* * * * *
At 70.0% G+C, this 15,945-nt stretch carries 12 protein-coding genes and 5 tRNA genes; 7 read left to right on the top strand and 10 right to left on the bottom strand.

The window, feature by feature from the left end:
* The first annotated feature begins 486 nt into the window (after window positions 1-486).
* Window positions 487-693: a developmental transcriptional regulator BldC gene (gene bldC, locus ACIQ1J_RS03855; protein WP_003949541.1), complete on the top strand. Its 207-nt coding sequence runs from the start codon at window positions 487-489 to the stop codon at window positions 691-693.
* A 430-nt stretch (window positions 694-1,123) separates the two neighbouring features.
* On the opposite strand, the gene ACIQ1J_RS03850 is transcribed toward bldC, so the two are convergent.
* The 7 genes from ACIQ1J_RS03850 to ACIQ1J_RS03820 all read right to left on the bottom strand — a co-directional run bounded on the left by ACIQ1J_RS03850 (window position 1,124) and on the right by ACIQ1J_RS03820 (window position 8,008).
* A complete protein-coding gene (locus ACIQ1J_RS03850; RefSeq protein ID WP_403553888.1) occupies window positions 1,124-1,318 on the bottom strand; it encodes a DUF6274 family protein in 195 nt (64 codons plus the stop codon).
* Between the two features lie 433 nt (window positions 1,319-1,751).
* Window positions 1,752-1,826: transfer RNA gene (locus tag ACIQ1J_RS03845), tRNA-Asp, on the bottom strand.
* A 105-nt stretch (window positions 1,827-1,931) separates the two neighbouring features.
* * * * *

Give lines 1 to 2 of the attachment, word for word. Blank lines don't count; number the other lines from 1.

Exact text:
At 70.0% G+C, this 15,945-nt stretch carries 12 protein-coding genes and 5 tRNA genes; 7 read left to right on the top strand and 10 right to left on the bottom strand.

The window, feature by feature from the left end: